Crime Library: Criminal Minds and Methods

The Kray Twins: Brothers in Arms

In and Out

In the East End of London anyone serving a prison sentence is simply referred to as an "away." Any close friend of the Krays who had been locked up had always been looked after. The brothers would organize regular visits and do what they could to help the prisoner's family. The professional prisoners in Wandsworth had heard about "The Colonel" and the way the Krays looked after their friends. They knew he had a brother outside who still commanded much power and could be of great help to men on release.

Prison life adjusted smoothly for Ronnie. In theory all men are equal in prison. In practice, it varies greatly according to the distribution of the currency that governs the prisoners' lives. In all prisons, everywhere, the currency is tobacco. Reggie soon had manipulated the currency at Wandsworth to benefit his brother. Once Ronnie had all the tobacco he needed, he began to use it to isolate himself from the rest of the prison society. He manipulated the work system and supplemented his prison diet with private supplies bought from the canteen.

And so, Ronnie started his jail sentence to suit his requirements, rather than that of the penal system that had sent him there. His life behind bars became an extension of his other life. He had his followers and sycophants to flock around him and listen to his philosophy on the masterminding of crime. He had his servants to look after his needs, and he had his periods of silence and meditation when he was not to be disturbed.

Back on the streets, Reggie began life without his brother. He became more relaxed and confident outside of his brother's shadow. Now that he was head of the "Firm," he came into his own, and started showing he was a leader and an earner. He decided that they needed a new base, and started looking for a suitable site. The billiard hall was under threat in any case, as the area was to be redeveloped into blocks of city funded apartments or housing projects.

After a long and thorough search of his "manor," he settled on an empty shop, which was located in Bow Road about two miles east of the family home in Bethnal Green. It was derelict, but it was well located and the rent was cheap. Reggie and two of his crew did all of the redecorating and, a few months after Ronnie walked into Wandsworth Prison, Reggie was hosting the opening night on the new base —"the finest drinking club the East End's ever known."

Reggie built a gym above the clubrooms and Henry Cooper, the famous British boxer, came along and officially opened the premises. It soon developed a reputation and started to attract celebrities —show business personalities, artists, a playboy or two. To them is was authentic East End atmosphere. To Reggie, they were the start of a love affair he would develop over the years with the rich and famous. Although the club was all Reggie's, his brother was not forgotten. He called it The Double R.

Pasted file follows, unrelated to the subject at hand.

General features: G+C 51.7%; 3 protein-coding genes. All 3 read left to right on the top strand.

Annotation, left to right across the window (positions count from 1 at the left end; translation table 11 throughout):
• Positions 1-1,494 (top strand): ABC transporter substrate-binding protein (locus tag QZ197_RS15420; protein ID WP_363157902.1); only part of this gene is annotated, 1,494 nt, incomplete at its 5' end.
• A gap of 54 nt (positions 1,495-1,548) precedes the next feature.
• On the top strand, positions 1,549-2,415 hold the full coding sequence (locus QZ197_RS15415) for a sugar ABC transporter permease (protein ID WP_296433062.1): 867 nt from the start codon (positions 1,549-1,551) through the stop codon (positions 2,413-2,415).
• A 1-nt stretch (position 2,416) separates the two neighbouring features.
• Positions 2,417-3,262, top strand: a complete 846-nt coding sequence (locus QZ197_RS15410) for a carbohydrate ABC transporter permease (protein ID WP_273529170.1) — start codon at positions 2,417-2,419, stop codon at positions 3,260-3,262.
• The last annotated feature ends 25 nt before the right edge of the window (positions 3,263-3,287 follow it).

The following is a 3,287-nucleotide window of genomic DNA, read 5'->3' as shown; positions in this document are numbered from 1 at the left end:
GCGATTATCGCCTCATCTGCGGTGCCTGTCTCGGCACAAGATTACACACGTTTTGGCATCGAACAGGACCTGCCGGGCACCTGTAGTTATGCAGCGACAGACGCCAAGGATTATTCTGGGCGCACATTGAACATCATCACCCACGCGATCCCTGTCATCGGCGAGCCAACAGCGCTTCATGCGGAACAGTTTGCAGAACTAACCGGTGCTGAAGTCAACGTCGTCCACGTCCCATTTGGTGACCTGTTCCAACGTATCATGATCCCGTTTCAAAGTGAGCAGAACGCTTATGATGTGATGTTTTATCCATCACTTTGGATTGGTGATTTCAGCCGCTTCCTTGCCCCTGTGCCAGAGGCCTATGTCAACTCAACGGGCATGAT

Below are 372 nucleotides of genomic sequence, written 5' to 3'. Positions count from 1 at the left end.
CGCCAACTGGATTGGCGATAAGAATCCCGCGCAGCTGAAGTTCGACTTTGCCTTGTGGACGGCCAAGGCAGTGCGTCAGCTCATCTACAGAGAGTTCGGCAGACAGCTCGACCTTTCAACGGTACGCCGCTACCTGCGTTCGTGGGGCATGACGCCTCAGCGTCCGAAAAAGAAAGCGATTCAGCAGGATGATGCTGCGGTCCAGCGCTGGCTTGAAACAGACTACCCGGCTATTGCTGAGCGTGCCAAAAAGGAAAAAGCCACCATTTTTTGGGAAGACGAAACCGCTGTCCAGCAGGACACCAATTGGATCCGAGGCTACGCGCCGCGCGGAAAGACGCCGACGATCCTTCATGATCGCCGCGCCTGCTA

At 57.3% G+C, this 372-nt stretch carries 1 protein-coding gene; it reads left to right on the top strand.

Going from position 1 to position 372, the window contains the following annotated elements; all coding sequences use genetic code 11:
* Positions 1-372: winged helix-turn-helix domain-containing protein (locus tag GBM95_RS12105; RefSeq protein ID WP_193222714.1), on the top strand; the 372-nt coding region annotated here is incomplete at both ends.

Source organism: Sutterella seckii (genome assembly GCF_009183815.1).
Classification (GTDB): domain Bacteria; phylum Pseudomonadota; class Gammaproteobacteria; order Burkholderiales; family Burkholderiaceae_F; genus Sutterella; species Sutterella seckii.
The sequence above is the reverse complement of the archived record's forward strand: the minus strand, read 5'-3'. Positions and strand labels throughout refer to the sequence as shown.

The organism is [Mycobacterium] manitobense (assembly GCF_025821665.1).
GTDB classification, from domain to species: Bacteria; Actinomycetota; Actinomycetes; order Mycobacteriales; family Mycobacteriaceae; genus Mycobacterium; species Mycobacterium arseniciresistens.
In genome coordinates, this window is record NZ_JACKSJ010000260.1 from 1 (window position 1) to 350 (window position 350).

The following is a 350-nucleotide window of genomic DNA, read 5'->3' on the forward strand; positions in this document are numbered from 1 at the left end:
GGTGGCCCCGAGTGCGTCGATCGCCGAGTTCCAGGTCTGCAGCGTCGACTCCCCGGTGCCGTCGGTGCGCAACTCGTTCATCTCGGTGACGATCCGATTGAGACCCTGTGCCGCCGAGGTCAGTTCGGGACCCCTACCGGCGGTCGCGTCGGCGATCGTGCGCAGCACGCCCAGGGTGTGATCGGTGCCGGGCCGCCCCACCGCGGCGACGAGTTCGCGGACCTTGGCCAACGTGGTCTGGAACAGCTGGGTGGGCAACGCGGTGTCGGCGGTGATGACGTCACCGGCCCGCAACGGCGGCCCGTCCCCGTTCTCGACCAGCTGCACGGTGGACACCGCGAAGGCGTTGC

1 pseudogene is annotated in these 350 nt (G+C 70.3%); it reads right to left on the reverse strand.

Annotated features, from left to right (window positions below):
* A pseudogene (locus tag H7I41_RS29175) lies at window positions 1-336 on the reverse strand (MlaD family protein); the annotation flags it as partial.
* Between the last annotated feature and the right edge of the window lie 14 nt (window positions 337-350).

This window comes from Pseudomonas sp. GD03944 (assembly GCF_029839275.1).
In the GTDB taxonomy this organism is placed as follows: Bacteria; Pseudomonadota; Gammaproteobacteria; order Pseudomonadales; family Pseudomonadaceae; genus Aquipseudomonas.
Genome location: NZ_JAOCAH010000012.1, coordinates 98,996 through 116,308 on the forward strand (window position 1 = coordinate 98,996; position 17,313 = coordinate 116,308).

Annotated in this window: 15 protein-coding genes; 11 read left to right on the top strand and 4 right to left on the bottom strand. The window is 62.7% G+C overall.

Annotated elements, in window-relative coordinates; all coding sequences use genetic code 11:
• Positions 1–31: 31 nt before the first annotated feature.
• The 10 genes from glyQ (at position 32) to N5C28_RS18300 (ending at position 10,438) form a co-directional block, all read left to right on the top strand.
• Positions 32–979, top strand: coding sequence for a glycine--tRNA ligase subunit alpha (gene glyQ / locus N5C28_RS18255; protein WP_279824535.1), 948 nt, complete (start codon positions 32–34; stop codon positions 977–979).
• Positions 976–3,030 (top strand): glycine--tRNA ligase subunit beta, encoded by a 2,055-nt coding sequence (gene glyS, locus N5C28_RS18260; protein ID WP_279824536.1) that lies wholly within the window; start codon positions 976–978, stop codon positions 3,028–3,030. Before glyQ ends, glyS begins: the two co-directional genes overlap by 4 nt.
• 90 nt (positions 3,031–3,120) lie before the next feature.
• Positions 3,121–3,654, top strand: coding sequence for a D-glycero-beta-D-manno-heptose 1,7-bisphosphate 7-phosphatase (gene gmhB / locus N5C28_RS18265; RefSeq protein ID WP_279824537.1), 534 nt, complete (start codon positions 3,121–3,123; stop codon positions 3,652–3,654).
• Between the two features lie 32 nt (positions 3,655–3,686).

The club was a success and Reggie started to make money as a legitimate businessman, although he did not forsake his criminal activities. Instead he moved through these more cautiously. He was still cunning and manipulative and was prepared to settle old scores.

A few months after Ronnie went to prison, a club owned by the Martin family, in Poplar near The Isle of Dogs, was burned to the ground. At the time, Reggie and a friend, who just happened to be a policeman, were fishing in Suffolk. He heard about an enemy who was shopping around for a gun and visited the dealer who subsequently sold the gun to the man. When the enemy fired the gun at Reggie one night outside The Double R, it exploded and blew away most of his hand.

Charlie Kray Jr.
Charlie Kray Jr.

Elder brother Charlie came back into Reggie's life. Without Ronnie around, Charlie and Reggie seemed to relate to each other in a more equitable way. Charlie was an easygoing sort of man and he and his wife Dolly fitted in well with the atmosphere of The Double R. They mixed and mingled comfortably with the stars that were now visiting in increasing numbers, particularly women such as Jackie Collins, Sybil Burton and Barbara Windsor.

Charlie was a shrewd businessman. He convinced Reggie to expand and they bought another drinking club in Stratford and developed a used car lot on some spare land next to the billiard hall in Eric Street. Although gambling was illegal and horse betting could only take place at recognized racetracks, they set up The Wellington Way Club, as an illicit gambling venue. It became their biggest money-spinner by far. What made the place particularly interesting was that it was situated in a house they had rented right next to the car park of Bow Street Police Station.